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Publication numberUS20050007310 A1
Publication typeApplication
Application numberUS 10/858,542
Publication dateJan 13, 2005
Filing dateJun 2, 2004
Priority dateJun 2, 2003
Publication number10858542, 858542, US 2005/0007310 A1, US 2005/007310 A1, US 20050007310 A1, US 20050007310A1, US 2005007310 A1, US 2005007310A1, US-A1-20050007310, US-A1-2005007310, US2005/0007310A1, US2005/007310A1, US20050007310 A1, US20050007310A1, US2005007310 A1, US2005007310A1
InventorsTae Kim, Ji Yoo
Original AssigneeKim Tae Hyung, Yoo Ji Seung
Export CitationBiBTeX, EndNote, RefMan
External Links: USPTO, USPTO Assignment, Espacenet
Apparatus and method for energy recovery
US 20050007310 A1
Abstract
The present invention relates to a plasma display panel, and more particularly, to an energy recovery apparatus for use in a driving device of a plasma display panel and method thereof. The energy recovery apparatus according to the present invention includes a capacitive load equivalently formed on a panel, a source capacitor that recovers a voltage charged to the capacitive load and is charged with the recovered voltage, a sustain voltage source for supplying a sustain voltage to the capacitive load, and an initial charging voltage source for supplying an initial charging voltage to the source capacitor.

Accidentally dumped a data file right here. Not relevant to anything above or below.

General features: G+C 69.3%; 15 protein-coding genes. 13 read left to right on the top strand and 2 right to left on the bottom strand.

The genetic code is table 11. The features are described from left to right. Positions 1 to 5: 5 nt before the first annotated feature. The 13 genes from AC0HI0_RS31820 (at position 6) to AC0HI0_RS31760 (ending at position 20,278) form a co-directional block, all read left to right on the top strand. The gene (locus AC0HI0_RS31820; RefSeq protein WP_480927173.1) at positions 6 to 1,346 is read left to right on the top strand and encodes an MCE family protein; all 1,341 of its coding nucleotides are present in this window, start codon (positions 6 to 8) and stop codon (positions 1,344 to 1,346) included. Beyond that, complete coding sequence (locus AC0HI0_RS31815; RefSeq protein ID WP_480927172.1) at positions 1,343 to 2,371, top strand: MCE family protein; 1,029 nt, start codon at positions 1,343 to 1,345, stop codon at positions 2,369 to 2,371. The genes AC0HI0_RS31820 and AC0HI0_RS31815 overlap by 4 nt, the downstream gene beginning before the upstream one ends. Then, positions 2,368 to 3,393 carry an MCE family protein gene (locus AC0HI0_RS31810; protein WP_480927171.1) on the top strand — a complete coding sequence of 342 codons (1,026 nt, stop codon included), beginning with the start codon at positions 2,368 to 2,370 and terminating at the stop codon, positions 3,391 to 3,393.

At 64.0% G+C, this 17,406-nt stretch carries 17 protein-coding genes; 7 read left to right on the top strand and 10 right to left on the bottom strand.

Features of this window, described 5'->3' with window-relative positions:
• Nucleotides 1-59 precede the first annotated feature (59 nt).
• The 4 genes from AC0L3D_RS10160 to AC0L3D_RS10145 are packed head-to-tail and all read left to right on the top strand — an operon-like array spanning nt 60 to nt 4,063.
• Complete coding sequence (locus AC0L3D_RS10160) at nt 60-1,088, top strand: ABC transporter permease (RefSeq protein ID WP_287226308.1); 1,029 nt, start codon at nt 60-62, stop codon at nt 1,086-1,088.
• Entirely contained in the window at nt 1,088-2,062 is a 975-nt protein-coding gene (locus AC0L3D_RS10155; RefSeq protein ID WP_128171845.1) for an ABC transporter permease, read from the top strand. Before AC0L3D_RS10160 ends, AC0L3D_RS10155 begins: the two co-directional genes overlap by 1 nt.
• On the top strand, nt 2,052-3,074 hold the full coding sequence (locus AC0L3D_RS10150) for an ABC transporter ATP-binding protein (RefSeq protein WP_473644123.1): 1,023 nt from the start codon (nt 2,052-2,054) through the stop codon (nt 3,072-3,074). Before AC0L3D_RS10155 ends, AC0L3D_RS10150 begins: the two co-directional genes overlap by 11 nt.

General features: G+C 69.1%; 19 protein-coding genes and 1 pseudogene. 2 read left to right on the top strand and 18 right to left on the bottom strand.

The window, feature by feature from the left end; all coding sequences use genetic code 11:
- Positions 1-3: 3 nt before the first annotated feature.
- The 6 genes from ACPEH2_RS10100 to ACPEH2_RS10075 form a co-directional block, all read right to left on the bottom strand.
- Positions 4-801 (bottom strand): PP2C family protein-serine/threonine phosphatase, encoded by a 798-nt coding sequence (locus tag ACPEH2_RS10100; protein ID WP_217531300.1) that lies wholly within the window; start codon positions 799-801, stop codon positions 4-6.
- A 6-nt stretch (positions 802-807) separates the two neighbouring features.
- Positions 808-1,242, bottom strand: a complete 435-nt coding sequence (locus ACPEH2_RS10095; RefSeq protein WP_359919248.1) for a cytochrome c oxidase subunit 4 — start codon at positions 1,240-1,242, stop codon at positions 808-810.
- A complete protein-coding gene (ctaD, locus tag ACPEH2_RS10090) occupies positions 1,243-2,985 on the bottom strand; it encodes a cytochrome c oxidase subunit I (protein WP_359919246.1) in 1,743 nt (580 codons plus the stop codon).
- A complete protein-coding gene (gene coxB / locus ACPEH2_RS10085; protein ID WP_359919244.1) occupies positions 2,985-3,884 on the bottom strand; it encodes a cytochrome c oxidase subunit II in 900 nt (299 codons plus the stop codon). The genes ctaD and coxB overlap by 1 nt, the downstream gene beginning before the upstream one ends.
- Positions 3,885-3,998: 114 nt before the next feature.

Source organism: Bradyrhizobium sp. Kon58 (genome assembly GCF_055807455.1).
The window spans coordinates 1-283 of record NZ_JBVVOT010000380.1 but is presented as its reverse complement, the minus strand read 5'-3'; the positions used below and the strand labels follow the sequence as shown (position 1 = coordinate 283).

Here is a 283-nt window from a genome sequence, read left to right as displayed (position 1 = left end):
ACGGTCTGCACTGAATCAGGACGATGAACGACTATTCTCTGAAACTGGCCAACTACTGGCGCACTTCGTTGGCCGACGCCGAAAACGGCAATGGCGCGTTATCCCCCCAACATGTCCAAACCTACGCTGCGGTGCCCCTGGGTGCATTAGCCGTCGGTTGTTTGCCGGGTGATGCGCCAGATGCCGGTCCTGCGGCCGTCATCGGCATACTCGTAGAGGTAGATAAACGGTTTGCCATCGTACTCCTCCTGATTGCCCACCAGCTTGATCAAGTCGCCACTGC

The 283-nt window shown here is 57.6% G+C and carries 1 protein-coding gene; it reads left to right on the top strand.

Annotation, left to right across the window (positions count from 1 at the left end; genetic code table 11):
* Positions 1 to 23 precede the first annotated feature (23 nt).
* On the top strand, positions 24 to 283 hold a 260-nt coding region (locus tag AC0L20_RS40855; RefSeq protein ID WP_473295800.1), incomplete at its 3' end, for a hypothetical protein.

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Claims(20)
1. An energy recovery apparatus, comprising:
a panel capacitor equivalently formed on a discharge cell;
a source capacitor that is charged with a voltage charged to the panel capacitor, for re-supplying the charged voltage to the panel capacitor;
a sustain voltage source that is supplied to maintain the voltage charged to the panel capacitor when the panel capacitor is charged with the voltage of the source capacitor;
an inductor disposed between one side of the source capacitor and the panel capacitor; and
an initial charging voltage source for supplying the initial charging voltage to the source capacitor.
2. The energy recovery apparatus of claim 1, wherein the voltage value of the initial charging voltage source is set differently from the voltage value of the sustain voltage source.
3. The energy recovery apparatus of claim 2, wherein the voltage value of the initial charging voltage source is less than that of the sustain voltage source.
4. The energy recovery apparatus of claim 3, wherein the voltage value of the initial charging voltage source is less than or equal to a half of the sustain voltage source.
5. The energy recovery apparatus of claim 1, further comprising a diode disposed between the source capacitor and the initial charging voltage source, for supplying the voltage received from the initial charging voltage source to the source capacitor.
6. The energy recovery apparatus of claim 1, further comprising a switching element disposed between the source capacitor and the initial charging voltage source, wherein the switching element is turned on only when the source capacitor is initially charged.